A tailored approach is essential given the ever-changing risk and threat environment impacting today’s high level educational institutions. The solution for the end user must now extend far beyond simply providing security guarding services.

Technical awareness and ability

While the drive for many security companies is to increase volume of man hours, CIS Security is working with King’s College on efficiencies, bringing physical and electronic measures into play that will provide significant future savings over the length of the contract. Technical awareness and ability is a strong part of the recruitment and retention strategy for on-site management teams, and Stuart Butcher has played a significant part in identifying strategies to ensure that technology and manpower work efficiently and effectively in tandem.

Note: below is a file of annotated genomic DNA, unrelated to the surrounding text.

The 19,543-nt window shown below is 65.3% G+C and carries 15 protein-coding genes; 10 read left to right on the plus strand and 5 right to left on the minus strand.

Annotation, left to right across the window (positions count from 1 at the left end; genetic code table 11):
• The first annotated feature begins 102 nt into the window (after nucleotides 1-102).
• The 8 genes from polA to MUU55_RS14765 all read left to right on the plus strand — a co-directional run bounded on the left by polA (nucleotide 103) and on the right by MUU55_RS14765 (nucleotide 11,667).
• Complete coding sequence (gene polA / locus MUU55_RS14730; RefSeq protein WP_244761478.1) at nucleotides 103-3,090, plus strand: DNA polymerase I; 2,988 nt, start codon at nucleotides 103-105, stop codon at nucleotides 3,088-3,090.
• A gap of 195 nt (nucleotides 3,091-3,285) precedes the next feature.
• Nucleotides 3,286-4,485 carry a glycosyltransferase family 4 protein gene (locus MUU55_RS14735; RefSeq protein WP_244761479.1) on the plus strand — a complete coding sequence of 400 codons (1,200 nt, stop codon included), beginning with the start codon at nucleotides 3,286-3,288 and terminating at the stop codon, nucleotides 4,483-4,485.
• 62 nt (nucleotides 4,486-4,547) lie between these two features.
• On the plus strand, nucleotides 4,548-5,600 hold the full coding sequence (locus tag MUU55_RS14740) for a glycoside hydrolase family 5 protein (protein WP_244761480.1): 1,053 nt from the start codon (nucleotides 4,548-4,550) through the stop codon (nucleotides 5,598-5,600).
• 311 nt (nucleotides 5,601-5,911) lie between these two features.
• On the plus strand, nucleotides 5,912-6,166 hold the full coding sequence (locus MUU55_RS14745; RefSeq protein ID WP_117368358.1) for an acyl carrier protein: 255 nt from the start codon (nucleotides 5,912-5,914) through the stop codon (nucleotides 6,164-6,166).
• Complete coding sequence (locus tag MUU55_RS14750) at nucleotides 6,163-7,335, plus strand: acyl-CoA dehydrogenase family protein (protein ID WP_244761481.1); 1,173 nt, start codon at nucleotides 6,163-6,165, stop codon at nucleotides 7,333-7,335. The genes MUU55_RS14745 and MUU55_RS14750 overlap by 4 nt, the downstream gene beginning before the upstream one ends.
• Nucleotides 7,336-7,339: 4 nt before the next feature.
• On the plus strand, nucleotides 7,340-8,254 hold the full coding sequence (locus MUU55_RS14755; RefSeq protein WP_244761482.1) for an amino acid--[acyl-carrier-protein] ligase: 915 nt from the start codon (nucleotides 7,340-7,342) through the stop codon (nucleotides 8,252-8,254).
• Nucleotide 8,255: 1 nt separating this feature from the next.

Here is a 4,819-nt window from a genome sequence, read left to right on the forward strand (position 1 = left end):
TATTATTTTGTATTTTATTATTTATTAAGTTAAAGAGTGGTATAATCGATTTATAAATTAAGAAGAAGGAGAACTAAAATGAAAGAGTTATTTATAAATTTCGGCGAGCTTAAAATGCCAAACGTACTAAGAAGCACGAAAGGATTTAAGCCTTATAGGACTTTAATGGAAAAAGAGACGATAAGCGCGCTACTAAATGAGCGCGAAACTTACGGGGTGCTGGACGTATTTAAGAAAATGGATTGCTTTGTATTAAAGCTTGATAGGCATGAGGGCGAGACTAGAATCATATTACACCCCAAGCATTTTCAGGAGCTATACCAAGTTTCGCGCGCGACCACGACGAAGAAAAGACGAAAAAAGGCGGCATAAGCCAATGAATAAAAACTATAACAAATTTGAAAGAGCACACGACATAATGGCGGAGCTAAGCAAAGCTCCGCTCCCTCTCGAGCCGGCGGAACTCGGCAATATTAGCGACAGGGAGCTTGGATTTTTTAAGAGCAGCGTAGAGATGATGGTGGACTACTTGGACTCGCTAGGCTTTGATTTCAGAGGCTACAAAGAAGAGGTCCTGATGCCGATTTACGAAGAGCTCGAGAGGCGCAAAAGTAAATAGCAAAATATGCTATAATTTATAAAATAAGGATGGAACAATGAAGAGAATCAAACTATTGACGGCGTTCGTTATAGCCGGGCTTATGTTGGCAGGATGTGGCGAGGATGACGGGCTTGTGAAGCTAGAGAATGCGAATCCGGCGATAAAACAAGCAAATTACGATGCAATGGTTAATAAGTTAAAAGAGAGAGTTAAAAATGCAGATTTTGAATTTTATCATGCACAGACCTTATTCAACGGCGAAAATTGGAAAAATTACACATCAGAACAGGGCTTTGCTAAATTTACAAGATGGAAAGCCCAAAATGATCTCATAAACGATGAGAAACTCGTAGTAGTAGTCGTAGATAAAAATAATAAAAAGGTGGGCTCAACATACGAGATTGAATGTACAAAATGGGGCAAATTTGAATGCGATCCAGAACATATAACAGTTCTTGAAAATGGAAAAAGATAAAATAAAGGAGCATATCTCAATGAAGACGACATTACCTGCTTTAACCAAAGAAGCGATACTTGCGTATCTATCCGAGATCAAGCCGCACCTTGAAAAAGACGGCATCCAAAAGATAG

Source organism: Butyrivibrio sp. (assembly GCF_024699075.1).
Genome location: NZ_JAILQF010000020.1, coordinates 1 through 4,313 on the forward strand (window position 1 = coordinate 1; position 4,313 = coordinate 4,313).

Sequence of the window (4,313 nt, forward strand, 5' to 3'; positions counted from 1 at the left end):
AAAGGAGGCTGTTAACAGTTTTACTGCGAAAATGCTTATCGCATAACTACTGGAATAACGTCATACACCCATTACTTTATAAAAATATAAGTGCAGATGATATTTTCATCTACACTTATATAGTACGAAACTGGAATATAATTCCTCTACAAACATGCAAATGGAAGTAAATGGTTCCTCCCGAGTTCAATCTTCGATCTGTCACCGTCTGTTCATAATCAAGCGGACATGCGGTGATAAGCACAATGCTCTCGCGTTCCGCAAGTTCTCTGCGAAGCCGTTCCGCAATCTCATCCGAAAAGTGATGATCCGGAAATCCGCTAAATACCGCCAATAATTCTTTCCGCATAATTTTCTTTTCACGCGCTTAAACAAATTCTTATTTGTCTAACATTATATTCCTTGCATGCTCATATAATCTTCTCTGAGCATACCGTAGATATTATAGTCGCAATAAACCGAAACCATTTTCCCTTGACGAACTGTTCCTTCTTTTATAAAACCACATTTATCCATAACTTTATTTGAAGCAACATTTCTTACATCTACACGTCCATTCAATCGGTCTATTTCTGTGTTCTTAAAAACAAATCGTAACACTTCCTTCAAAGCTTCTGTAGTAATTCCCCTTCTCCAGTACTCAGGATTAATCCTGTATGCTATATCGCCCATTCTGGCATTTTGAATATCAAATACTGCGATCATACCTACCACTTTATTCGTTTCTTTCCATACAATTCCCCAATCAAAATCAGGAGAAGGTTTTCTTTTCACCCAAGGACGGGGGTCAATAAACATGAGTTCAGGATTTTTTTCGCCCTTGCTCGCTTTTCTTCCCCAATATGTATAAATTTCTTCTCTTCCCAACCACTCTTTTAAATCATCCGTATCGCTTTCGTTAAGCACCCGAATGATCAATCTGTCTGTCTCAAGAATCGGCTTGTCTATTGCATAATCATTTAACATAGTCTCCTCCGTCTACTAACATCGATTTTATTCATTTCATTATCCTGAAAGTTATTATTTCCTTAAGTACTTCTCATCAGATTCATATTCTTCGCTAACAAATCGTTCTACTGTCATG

Given the volumes of footfall experienced, without careful management and clear communication strategies it’s fair to state that campus environments can be easily disrupted. Continual customer service training, a flexible approach as well as thorough observations and understanding of end users are ‘essentials’ for maintaining good relations while keeping the campuses secure.

“On campus,” explained Butcher, “the job encompasses helping sometimes anxious students striving to fulfil deadlines on which their future career may depend, offering customer care and displaying an ‘Ask me’ attitude towards the university’s population.”